Thomas Eakins: The Thinker, Portrait of Louis N. Kenton – 1900
New York, Metropolitan Museum of Art
This large canvas, well over six feet (two meters) tall, presents us with a near life-size full length portrait of a man in a dark suit, feet set squarely apart standing in an unadorned and unexplained space. No extraneous object is allowed to deflect us from our contemplation of the subject of the portrait who is himself deep in thought, hands in pockets, head tilted downwards, his face serious and introspective. A sense of profound quietude drifts from the canvas slightly tinged with melancholia – this latter response perhaps reflecting the subject’s difficult personal circumstances.
This is a portrait of Louis Kenton, Eakins’ brother-in-law who had married Elizabeth Macdowell, sister of Eakins’ wife, in 1889. Elizabeth had studied at the Pennsylvania Academy of Fine Arts where Eakins had been director. She had enjoyed some modest success as an artist but her marriage to Kenton was apparently unhappy and short-lived.
When the painting was exhibited it was much admired – something of a novelty for Eakins who had received scant recognition from all except a few supporters throughout his career as a painter. Now, in the last decade of his life this slowly began to change; two years after this painting was completed he was at last made a member of the National Academy of Design, the association of American artists founded earlier in the 19th century by Thomas Cole and others.
This lack of acclaim meant that Eakins spent most of his life teaching while always working on his own artistic output. A great many of his portraits were painted as a result of Eakins inviting the subject to sit for him rather than the more usual arrangement of the client commissioning the artist. Eakins advised one of his students that the mission of a painter was to ‘peer deeply into American life’ and he has certainly achieved that aim in this work. There is something here which is quintessentially American; the open relaxed stance, the informal nature of the clothing (especially compared to contemporary middle class Europeans) right down to the high-heeled boots. All his life Eakins was concerned with the human body – with portraiture in its widest sense, either formally posed or, especially earlier in his career, portrayed against the backdrop of a natural or professional setting. In order to further his understanding of the human form Eakins became an enthusiastic exponent of photography which he took up in the 1870s. He made many photographs of models in various poses, building up a reference resource for his students. But his interest in photography also took him in the direction of research into human movement. In 1884 he assisted Eadweard Muybridge at the University of Pennsylvania with his famous photographic enquiries into the nature of human and animal movement. Later Eakins continued this interest, conducting further research into the anatomy of motion.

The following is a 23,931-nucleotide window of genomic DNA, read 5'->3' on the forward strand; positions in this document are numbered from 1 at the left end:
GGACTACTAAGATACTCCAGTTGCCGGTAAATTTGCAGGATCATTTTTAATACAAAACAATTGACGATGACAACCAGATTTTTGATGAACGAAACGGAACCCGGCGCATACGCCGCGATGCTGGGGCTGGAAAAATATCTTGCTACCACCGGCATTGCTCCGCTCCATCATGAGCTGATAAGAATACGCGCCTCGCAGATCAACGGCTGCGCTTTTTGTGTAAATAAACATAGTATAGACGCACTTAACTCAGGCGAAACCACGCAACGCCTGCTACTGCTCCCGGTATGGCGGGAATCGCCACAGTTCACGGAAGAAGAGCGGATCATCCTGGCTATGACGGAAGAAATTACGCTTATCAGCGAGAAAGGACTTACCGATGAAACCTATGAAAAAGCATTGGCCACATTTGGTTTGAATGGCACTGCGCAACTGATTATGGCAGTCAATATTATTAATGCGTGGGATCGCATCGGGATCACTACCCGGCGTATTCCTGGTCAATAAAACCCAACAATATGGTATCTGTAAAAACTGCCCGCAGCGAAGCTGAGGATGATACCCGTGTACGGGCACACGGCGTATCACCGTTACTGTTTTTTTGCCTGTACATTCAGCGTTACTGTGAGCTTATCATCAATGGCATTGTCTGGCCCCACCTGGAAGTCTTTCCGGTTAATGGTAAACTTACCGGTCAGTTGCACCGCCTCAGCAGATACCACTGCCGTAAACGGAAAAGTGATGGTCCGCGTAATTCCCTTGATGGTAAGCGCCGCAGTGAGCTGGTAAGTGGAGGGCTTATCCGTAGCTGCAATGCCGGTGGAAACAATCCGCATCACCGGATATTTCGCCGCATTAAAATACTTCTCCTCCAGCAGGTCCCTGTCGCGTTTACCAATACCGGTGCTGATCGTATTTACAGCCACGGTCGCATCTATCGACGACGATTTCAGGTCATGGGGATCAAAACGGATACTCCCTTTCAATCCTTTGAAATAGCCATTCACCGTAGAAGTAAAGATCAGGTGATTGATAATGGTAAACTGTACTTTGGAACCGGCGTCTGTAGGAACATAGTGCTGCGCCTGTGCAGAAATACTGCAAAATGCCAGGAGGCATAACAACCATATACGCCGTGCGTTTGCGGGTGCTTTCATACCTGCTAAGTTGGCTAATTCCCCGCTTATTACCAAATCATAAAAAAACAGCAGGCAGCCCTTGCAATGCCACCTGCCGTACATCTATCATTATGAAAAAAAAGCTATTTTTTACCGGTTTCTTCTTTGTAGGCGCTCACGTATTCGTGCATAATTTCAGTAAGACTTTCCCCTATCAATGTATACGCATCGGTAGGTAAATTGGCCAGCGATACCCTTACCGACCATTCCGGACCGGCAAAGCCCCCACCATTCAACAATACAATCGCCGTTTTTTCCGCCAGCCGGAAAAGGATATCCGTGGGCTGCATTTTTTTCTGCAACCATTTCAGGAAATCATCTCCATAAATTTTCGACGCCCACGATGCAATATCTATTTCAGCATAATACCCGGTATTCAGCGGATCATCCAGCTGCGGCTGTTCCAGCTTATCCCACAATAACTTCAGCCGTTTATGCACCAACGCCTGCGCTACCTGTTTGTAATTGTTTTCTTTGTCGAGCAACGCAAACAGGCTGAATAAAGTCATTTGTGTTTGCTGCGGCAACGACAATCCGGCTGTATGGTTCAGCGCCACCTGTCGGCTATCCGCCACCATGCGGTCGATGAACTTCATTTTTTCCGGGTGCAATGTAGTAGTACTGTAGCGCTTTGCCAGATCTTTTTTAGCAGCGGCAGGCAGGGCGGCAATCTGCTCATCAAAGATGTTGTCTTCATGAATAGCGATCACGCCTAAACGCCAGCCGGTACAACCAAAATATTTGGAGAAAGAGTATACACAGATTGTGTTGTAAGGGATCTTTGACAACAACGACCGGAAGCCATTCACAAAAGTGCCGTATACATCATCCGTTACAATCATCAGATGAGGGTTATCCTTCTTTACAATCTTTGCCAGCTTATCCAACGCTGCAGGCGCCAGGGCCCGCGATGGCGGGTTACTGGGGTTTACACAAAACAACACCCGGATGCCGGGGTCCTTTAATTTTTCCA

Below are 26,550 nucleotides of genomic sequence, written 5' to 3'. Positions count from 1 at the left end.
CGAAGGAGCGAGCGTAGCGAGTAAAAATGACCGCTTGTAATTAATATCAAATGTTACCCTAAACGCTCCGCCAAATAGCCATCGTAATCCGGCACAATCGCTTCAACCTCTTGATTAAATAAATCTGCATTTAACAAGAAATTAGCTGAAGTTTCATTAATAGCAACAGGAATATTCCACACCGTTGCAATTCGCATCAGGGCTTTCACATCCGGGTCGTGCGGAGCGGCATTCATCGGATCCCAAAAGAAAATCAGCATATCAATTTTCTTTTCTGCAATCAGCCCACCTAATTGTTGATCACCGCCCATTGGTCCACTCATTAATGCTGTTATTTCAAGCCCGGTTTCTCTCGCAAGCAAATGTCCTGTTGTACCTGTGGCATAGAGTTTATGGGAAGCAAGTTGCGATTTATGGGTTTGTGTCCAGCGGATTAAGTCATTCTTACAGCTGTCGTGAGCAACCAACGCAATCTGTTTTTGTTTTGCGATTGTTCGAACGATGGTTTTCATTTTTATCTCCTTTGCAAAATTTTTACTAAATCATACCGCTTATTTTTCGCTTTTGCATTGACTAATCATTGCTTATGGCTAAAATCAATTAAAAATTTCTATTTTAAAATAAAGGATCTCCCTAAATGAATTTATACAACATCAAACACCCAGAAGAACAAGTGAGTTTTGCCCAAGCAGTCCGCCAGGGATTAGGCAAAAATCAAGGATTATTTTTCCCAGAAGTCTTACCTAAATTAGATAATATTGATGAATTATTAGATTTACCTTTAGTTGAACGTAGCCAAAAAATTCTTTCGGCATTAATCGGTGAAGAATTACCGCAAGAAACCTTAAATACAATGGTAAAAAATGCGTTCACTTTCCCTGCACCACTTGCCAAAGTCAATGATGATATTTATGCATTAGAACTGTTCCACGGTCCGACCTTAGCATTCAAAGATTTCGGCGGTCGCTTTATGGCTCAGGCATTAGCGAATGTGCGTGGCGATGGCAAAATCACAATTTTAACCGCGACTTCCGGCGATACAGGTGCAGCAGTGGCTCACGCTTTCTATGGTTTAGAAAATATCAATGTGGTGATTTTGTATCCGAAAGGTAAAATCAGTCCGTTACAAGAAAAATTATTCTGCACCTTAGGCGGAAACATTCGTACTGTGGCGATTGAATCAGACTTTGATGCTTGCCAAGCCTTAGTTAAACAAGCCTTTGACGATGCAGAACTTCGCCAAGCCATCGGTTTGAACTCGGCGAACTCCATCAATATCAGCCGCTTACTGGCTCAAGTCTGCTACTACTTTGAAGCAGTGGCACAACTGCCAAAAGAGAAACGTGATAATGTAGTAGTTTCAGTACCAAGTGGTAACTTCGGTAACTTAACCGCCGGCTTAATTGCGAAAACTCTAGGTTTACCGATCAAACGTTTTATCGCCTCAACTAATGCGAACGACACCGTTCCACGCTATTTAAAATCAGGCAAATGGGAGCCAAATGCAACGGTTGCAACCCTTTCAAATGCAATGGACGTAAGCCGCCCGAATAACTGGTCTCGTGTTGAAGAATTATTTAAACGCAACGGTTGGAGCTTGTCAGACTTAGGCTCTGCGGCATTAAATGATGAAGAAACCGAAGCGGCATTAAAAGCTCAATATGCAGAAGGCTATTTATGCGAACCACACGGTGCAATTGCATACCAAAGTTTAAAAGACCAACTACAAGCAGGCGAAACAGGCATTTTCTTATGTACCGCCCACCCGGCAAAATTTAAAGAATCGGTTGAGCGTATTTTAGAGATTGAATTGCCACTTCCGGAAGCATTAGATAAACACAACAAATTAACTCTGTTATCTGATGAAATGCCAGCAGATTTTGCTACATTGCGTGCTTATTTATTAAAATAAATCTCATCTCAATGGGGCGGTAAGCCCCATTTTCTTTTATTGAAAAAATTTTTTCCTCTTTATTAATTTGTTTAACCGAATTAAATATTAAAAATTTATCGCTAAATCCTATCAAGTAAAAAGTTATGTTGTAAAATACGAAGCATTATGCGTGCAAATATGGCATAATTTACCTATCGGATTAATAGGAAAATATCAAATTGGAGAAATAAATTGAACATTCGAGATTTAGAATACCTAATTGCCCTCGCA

Although an innovator in the use of the camera as a servant to his art and his study of the human body, he was technically conservative as a painter but this did not stop him from producing profoundly memorable work such as this portrait.
Image: Wikimedia Commons
1899 Gustave Klimt: Portrait of Serena Lederer, New York, Metropolitan Museum of Art
1900 Édouard Vuillard: Madame Hessel on the Sofa, Liverpool, Walker Art Gallery
1900 Pablo Picasso: Moulin de la Galette, New York, Solomon Guggenheim Museum (Tannhauser Collection)
1901 Ferdinand Hodler: Spring, Essen, Folkwang Museum